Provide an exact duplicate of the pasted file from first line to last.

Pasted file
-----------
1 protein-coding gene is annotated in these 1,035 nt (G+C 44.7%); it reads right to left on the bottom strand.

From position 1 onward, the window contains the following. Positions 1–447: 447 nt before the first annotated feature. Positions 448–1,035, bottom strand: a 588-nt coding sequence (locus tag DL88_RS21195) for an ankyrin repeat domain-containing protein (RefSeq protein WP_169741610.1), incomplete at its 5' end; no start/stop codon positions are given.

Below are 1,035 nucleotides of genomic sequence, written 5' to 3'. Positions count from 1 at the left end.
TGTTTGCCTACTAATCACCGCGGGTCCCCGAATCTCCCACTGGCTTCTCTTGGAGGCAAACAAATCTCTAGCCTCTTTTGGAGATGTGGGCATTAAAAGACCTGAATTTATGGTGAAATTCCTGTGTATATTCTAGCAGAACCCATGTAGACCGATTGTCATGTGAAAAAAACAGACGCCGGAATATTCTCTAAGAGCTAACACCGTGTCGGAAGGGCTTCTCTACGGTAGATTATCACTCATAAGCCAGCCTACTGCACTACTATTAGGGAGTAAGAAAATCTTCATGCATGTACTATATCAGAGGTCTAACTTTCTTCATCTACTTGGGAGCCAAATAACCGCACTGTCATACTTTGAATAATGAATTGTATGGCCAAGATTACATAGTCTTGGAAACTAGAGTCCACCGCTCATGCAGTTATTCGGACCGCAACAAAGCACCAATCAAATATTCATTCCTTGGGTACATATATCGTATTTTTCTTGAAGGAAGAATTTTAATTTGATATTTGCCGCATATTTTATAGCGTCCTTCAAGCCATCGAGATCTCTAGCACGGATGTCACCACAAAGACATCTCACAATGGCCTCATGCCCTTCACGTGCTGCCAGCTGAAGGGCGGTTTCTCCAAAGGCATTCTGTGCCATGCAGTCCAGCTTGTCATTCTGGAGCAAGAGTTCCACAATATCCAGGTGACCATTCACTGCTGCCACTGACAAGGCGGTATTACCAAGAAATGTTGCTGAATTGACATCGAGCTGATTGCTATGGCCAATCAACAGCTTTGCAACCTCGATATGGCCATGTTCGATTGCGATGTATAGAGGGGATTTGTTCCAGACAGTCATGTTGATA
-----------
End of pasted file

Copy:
1 protein-coding gene is annotated in these 1,035 nt (G+C 44.7%); it reads right to left on the bottom strand.

From position 1 onward, the window contains the following. Positions 1–447: 447 nt before the first annotated feature. Positions 448–1,035, bottom strand: a 588-nt coding sequence (locus tag DL88_RS21195) for an ankyrin repeat domain-containing protein (RefSeq protein WP_169741610.1), incomplete at its 5' end; no start/stop codon positions are given.

Below are 1,035 nucleotides of genomic sequence, written 5' to 3'. Positions count from 1 at the left end.
TGTTTGCCTACTAATCACCGCGGGTCCCCGAATCTCCCACTGGCTTCTCTTGGAGGCAAACAAATCTCTAGCCTCTTTTGGAGATGTGGGCATTAAAAGACCTGAATTTATGGTGAAATTCCTGTGTATATTCTAGCAGAACCCATGTAGACCGATTGTCATGTGAAAAAAACAGACGCCGGAATATTCTCTAAGAGCTAACACCGTGTCGGAAGGGCTTCTCTACGGTAGATTATCACTCATAAGCCAGCCTACTGCACTACTATTAGGGAGTAAGAAAATCTTCATGCATGTACTATATCAGAGGTCTAACTTTCTTCATCTACTTGGGAGCCAAATAACCGCACTGTCATACTTTGAATAATGAATTGTATGGCCAAGATTACATAGTCTTGGAAACTAGAGTCCACCGCTCATGCAGTTATTCGGACCGCAACAAAGCACCAATCAAATATTCATTCCTTGGGTACATATATCGTATTTTTCTTGAAGGAAGAATTTTAATTTGATATTTGCCGCATATTTTATAGCGTCCTTCAAGCCATCGAGATCTCTAGCACGGATGTCACCACAAAGACATCTCACAATGGCCTCATGCCCTTCACGTGCTGCCAGCTGAAGGGCGGTTTCTCCAAAGGCATTCTGTGCCATGCAGTCCAGCTTGTCATTCTGGAGCAAGAGTTCCACAATATCCAGGTGACCATTCACTGCTGCCACTGACAAGGCGGTATTACCAAGAAATGTTGCTGAATTGACATCGAGCTGATTGCTATGGCCAATCAACAGCTTTGCAACCTCGATATGGCCATGTTCGATTGCGATGTATAGAGGGGATTTGTTCCAGACAGTCATGTTGATA